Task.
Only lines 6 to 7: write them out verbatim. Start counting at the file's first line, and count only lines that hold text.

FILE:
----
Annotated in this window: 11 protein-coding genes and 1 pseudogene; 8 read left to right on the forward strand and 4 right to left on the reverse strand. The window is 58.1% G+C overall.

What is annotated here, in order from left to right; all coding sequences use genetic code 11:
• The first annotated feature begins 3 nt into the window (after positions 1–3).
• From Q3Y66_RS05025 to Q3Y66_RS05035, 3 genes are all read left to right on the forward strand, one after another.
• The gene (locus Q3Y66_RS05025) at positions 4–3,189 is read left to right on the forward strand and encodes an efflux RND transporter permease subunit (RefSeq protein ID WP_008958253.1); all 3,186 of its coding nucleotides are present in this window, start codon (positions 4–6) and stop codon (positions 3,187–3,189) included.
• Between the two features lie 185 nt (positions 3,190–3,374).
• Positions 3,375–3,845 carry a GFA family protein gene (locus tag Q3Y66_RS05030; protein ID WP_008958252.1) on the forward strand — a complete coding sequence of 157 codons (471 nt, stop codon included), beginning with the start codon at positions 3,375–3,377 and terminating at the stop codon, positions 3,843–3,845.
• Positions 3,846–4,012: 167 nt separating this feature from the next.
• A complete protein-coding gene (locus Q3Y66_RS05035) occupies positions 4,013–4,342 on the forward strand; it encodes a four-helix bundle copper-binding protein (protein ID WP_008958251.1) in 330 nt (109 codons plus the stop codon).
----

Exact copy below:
• Between the two features lie 185 nt (positions 3,190–3,374).
• Positions 3,375–3,845 carry a GFA family protein gene (locus tag Q3Y66_RS05030; protein ID WP_008958252.1) on the forward strand — a complete coding sequence of 157 codons (471 nt, stop codon included), beginning with the start codon at positions 3,375–3,377 and terminating at the stop codon, positions 3,843–3,845.